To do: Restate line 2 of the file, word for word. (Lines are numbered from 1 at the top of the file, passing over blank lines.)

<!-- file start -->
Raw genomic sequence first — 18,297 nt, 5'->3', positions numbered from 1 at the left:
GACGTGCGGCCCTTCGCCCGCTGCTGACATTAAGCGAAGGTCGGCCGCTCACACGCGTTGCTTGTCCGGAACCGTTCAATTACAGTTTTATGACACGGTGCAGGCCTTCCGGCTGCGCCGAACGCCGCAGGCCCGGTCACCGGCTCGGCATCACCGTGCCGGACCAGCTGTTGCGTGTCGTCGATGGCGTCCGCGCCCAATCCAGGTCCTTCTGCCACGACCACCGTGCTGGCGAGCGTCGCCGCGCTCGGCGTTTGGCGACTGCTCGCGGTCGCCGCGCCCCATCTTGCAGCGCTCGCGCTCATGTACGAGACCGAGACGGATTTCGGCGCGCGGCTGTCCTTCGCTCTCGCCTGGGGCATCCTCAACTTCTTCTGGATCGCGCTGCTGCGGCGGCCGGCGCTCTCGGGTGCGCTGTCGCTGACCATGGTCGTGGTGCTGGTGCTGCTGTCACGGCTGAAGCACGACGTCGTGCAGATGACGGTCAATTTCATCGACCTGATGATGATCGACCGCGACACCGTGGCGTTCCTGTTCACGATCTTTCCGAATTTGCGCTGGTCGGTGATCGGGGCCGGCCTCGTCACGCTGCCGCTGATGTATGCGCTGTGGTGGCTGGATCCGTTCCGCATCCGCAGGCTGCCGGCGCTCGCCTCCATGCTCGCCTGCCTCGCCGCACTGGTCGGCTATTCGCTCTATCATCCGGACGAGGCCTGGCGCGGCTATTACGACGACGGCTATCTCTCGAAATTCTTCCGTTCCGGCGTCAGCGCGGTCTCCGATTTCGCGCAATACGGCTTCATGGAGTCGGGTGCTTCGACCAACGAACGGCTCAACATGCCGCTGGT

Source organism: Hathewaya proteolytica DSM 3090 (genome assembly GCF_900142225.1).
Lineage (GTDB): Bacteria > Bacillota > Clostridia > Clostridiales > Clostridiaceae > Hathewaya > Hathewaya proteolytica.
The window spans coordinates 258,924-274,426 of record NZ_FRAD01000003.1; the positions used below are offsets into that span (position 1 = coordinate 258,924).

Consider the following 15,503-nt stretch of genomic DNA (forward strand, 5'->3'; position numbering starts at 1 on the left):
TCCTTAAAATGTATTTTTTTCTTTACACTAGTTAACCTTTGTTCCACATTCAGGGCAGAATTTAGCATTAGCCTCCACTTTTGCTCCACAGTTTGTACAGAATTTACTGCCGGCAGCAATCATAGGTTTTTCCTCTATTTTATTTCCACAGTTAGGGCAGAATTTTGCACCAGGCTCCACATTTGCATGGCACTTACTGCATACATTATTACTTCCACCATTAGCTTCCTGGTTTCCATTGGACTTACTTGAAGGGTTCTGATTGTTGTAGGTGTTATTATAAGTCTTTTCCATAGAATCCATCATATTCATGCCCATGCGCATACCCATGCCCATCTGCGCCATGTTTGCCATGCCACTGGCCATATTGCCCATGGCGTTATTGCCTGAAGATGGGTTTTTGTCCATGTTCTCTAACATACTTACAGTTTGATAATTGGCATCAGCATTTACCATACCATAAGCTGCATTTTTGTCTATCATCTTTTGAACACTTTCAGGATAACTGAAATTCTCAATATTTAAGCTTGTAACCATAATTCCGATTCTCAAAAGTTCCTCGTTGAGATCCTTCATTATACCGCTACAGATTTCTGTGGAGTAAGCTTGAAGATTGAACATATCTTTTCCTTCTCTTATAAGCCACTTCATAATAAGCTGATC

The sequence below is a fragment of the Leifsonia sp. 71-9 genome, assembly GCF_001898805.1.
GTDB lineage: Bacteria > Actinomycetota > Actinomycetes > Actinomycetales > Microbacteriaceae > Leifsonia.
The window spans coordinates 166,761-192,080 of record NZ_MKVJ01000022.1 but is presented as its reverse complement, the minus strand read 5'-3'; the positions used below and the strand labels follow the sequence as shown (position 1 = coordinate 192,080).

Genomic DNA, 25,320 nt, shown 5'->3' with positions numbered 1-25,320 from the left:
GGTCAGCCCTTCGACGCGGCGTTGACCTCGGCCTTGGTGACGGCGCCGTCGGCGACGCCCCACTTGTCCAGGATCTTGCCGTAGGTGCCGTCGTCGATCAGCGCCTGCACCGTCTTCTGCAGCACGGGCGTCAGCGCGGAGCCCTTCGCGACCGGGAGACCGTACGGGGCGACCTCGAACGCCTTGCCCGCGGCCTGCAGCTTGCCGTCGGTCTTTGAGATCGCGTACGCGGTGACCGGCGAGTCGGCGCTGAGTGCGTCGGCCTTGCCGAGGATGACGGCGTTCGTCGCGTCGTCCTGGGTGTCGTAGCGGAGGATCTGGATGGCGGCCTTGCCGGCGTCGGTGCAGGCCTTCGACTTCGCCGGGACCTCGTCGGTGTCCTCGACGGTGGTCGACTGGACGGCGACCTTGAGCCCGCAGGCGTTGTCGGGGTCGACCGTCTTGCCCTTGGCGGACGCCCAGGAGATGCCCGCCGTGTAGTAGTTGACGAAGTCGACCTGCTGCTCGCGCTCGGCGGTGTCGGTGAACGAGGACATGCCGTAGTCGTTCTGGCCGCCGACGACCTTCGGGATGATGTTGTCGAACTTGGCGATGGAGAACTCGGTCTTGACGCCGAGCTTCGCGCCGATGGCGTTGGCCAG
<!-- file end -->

GACGTGCGGCCCTTCGCCCGCTGCTGACATTAAGCGAAGGTCGGCCGCTCACACGCGTTGCTTGTCCGGAACCGTTCAATTACAGTTTTATGACACGGTGCAGGCCTTCCGGCTGCGCCGAACGCCGCAGGCCCGGTCACCGGCTCGGCATCACCGTGCCGGACCAGCTGTTGCGTGTCGTCGATGGCGTCCGCGCCCAATCCAGGTCCTTCTGCCACGACCACCGTGCTGGCGAGCGTCGCCGCGCTCGGCGTTTGGCGACTGCTCGCGGTCGCCGCGCCCCATCTTGCAGCGCTCGCGCTCATGTACGAGACCGAGACGGATTTCGGCGCGCGGCTGTCCTTCGCTCTCGCCTGGGGCATCCTCAACTTCTTCTGGATCGCGCTGCTGCGGCGGCCGGCGCTCTCGGGTGCGCTGTCGCTGACCATGGTCGTGGTGCTGGTGCTGCTGTCACGGCTGAAGCACGACGTCGTGCAGATGACGGTCAATTTCATCGACCTGATGATGATCGACCGCGACACCGTGGCGTTCCTGTTCACGATCTTTCCGAATTTGCGCTGGTCGGTGATCGGGGCCGGCCTCGTCACGCTGCCGCTGATGTATGCGCTGTGGTGGCTGGATCCGTTCCGCATCCGCAGGCTGCCGGCGCTCGCCTCCATGCTCGCCTGCCTCGCCGCACTGGTCGGCTATTCGCTCTATCATCCGGACGAGGCCTGGCGCGGCTATTACGACGACGGCTATCTCTCGAAATTCTTCCGTTCCGGCGTCAGCGCGGTCTCCGATTTCGCGCAATACGGCTTCATGGAGTCGGGTGCTTCGACCAACGAACGGCTCAACATGCCGCTGGT